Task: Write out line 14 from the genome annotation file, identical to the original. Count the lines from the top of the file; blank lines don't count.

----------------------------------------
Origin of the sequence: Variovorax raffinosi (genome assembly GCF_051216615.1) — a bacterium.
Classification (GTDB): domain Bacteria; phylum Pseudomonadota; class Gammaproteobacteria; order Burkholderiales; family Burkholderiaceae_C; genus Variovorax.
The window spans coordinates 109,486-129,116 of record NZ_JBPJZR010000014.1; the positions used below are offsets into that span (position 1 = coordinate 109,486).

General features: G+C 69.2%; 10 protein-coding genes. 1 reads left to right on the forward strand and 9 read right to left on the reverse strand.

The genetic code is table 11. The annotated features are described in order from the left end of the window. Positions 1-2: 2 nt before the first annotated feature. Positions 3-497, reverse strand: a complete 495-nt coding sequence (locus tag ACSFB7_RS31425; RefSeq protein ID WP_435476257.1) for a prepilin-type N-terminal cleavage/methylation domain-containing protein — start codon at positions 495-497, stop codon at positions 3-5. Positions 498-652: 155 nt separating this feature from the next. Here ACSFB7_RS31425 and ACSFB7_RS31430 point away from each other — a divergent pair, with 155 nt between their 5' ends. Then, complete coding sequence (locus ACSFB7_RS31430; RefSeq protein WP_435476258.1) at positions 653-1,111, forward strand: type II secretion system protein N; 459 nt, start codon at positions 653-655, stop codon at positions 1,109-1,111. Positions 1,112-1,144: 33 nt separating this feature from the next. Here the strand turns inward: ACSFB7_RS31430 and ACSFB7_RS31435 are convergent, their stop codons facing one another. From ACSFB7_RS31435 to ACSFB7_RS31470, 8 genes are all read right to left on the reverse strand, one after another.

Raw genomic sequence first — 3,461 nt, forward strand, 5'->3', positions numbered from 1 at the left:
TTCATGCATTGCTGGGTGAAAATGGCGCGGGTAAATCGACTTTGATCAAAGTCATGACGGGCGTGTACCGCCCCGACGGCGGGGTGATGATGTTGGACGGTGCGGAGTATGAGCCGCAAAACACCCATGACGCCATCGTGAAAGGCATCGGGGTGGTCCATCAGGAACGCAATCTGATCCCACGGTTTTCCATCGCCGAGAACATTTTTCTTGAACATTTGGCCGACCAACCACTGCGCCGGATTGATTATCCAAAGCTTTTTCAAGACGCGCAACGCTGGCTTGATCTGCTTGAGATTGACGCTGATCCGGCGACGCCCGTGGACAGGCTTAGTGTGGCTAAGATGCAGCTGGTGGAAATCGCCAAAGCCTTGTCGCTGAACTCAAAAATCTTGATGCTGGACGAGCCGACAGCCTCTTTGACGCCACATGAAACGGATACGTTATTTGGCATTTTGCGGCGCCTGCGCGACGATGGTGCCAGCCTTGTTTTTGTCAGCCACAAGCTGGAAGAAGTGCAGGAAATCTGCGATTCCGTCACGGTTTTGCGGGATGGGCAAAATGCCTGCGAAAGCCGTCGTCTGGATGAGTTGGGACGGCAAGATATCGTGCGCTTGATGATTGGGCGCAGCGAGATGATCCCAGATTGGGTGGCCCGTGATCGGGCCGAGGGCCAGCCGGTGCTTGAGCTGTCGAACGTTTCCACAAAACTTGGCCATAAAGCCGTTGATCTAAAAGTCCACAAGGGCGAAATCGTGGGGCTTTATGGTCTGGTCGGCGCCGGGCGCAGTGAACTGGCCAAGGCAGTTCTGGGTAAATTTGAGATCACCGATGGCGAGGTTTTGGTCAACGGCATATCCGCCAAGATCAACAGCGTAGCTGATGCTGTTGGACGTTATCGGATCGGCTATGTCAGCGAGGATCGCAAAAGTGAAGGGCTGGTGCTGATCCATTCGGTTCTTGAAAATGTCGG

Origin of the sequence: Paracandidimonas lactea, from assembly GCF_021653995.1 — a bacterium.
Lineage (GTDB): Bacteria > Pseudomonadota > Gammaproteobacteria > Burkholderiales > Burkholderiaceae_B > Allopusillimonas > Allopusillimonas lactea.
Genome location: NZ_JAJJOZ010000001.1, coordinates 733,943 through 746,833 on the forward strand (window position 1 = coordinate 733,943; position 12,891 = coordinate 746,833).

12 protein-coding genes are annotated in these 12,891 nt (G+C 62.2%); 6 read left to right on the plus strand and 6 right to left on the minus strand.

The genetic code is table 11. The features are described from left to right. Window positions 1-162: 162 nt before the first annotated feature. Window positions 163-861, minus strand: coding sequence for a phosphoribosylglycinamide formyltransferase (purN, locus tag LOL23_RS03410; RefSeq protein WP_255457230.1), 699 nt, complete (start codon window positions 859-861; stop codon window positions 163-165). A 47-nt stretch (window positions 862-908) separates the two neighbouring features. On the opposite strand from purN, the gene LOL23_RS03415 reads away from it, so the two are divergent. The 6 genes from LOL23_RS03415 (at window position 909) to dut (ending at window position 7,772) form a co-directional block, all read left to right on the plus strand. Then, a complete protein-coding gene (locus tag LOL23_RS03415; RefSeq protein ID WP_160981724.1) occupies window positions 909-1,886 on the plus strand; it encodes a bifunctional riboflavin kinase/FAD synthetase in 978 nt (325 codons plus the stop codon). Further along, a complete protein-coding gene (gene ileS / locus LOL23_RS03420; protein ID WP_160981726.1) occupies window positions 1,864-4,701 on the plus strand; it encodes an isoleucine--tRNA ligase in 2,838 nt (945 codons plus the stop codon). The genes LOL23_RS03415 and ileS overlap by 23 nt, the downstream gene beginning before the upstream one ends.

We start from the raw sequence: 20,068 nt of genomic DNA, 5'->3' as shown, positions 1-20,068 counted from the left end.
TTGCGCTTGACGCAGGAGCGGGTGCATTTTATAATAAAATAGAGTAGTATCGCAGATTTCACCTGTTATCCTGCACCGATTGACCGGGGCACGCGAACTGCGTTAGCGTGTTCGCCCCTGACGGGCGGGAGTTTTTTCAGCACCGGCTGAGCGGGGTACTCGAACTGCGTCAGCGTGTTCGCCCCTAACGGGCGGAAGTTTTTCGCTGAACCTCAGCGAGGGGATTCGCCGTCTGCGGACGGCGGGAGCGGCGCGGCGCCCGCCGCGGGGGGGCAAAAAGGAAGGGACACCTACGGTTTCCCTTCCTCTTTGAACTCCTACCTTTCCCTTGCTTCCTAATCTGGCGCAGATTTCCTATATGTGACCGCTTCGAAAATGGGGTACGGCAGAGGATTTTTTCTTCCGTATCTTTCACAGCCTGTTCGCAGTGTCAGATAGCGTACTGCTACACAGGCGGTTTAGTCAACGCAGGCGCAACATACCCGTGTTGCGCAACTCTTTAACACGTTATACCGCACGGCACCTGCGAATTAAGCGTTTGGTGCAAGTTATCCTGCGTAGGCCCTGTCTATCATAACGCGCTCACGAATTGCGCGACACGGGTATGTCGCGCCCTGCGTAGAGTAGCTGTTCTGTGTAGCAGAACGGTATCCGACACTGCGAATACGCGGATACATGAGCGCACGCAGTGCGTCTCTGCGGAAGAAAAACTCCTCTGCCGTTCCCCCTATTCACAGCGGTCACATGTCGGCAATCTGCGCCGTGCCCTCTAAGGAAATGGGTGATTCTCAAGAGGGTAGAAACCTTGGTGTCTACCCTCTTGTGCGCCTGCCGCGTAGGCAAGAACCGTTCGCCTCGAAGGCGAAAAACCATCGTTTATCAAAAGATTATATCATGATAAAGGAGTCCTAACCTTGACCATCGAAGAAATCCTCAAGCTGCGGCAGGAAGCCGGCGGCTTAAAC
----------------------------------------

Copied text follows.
TTGCGCTTGACGCAGGAGCGGGTGCATTTTATAATAAAATAGAGTAGTATCGCAGATTTCACCTGTTATCCTGCACCGATTGACCGGGGCACGCGAACTGCGTTAGCGTGTTCGCCCCTGACGGGCGGGAGTTTTTTCAGCACCGGCTGAGCGGGGTACTCGAACTGCGTCAGCGTGTTCGCCCCTAACGGGCGGAAGTTTTTCGCTGAACCTCAGCGAGGGGATTCGCCGTCTGCGGACGGCGGGAGCGGCGCGGCGCCCGCCGCGGGGGGGCAAAAAGGAAGGGACACCTACGGTTTCCCTTCCTCTTTGAACTCCTACCTTTCCCTTGCTTCCTAATCTGGCGCAGATTTCCTATATGTGACCGCTTCGAAAATGGGGTACGGCAGAGGATTTTTTCTTCCGTATCTTTCACAGCCTGTTCGCAGTGTCAGATAGCGTACTGCTACACAGGCGGTTTAGTCAACGCAGGCGCAACATACCCGTGTTGCGCAACTCTTTAACACGTTATACCGCACGGCACCTGCGAATTAAGCGTTTGGTGCAAGTTATCCTGCGTAGGCCCTGTCTATCATAACGCGCTCACGAATTGCGCGACACGGGTATGTCGCGCCCTGCGTAGAGTAGCTGTTCTGTGTAGCAGAACGGTATCCGACACTGCGAATACGCGGATACATGAGCGCACGCAGTGCGTCTCTGCGGAAGAAAAACTCCTCTGCCGTTCCCCCTATTCACAGCGGTCACATGTCGGCAATCTGCGCCGTGCCCTCTAAGGAAATGGGTGATTCTCAAGAGGGTAGAAACCTTGGTGTCTACCCTCTTGTGCGCCTGCCGCGTAGGCAAGAACCGTTCGCCTCGAAGGCGAAAAACCATCGTTTATCAAAAGATTATATCATGATAAAGGAGTCCTAACCTTGACCATCGAAGAAATCCTCAAGCTGCGGCAGGAAGCCGGCGGCTTAAAC